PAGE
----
Summer time has arrived. A whole year of school and hard work has passed and there is much to celebrate.
My name is Vince Fontaine and I’m part of the NSI New Voices Alumni of 2015. I’ve just finished my six weeks of classroom training and today was the last day of post-production on my short film.
I’ve really enjoyed the intensity of the whole process, but I would be lying if I said I didn’t have days with anxiety.
Yes, some of that was from the program itself, but there was also the anxious feeling of not knowing if, or when, my next cycle of cluster headaches would start.
I am a cluster headache survivor. That’s exactly what cluster headache victims are.
Cluster headaches, often more crudely nicknamed “Suicide” headaches, are among the most painful types of headaches. They are not headaches as most people know them. They always happen on either the left or right side of the head and always happen at the same time of day. My attack time is between the hours of 2:00 and 4:00 a.m., although there are triggers, such as alcohol, that can cause them to happen anytime.
The headaches are called “cluster” due to the fact they happen in extended clusters of time, some cycles lasting one to four weeks.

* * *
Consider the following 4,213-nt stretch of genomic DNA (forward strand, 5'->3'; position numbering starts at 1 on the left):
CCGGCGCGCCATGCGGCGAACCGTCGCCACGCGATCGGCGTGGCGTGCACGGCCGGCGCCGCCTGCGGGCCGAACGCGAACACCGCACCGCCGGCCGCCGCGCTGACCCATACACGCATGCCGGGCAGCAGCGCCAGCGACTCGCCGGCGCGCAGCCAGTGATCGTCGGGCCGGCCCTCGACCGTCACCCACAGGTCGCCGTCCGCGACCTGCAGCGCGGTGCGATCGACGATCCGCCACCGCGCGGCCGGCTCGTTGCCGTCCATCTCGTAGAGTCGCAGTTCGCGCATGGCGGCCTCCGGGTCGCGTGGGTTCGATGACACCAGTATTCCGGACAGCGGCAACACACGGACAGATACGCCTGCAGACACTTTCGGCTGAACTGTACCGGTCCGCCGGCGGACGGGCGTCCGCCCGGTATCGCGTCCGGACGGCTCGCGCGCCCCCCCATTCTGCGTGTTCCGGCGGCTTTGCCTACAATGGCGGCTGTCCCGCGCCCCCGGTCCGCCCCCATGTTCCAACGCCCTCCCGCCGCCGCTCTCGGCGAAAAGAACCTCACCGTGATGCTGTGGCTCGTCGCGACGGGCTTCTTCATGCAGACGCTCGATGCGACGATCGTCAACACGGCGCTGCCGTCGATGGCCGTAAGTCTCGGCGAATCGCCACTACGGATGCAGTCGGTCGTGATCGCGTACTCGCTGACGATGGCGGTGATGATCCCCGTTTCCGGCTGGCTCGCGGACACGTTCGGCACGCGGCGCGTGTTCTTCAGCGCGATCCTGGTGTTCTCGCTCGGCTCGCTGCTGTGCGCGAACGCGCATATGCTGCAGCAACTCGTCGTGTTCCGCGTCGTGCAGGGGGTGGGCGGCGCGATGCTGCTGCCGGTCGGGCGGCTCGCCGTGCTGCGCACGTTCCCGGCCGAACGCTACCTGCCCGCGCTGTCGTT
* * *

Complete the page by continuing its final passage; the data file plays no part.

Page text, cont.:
The pain is very intense and occurs in and around the eye. To put the pain into graphic detail, imagine this: an icepick is inserted into the eye and every five minutes someone tugs the ice pick and a huge bolt of excruciating pain is added to the constant sharp throb. This usually lasts two hours.
Looking back on my past I realize I’ve always had them since childhood and for the longest time I just called them “eye aches”.
It wasn’t until 2009 that I was legitimately diagnosed with cluster headaches. Since then I’ve had five cycles, three of them lasted for two weeks, every February from 2009 to 2011, and two cycles lasted for about two weeks in June for the past two years.
So, you can see where my extra anxiety was coming from. When cluster headaches start, I have no option but to endure and try the various treatments out there that at least help me cope during an attack. These include: breathing oxygen from a tank, taking the drug verapamil or, the most effective so far, steroid injections into the head. They hurt but I’d rather that than the attacks.
Pregnant women who suffer cluster headache attacks have claimed to prefer hours of labor pains than minutes of a cluster headache. So it’s no fun.
The month is almost over and I can perhaps sigh with relief that I missed this year’s cycle. I’m very grateful for all of my opportunity and experiences, but for also being in good health.